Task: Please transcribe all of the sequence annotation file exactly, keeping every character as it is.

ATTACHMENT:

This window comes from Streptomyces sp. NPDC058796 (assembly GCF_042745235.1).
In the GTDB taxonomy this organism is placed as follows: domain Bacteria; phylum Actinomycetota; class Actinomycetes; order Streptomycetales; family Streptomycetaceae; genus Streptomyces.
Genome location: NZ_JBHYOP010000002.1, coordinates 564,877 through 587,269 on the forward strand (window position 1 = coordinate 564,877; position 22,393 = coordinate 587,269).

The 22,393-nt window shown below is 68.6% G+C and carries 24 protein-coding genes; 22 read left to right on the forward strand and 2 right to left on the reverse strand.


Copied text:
This window comes from Streptomyces sp. NPDC058796 (assembly GCF_042745235.1).
In the GTDB taxonomy this organism is placed as follows: domain Bacteria; phylum Actinomycetota; class Actinomycetes; order Streptomycetales; family Streptomycetaceae; genus Streptomyces.
Genome location: NZ_JBHYOP010000002.1, coordinates 564,877 through 587,269 on the forward strand (window position 1 = coordinate 564,877; position 22,393 = coordinate 587,269).

The 22,393-nt window shown below is 68.6% G+C and carries 24 protein-coding genes; 22 read left to right on the forward strand and 2 right to left on the reverse strand.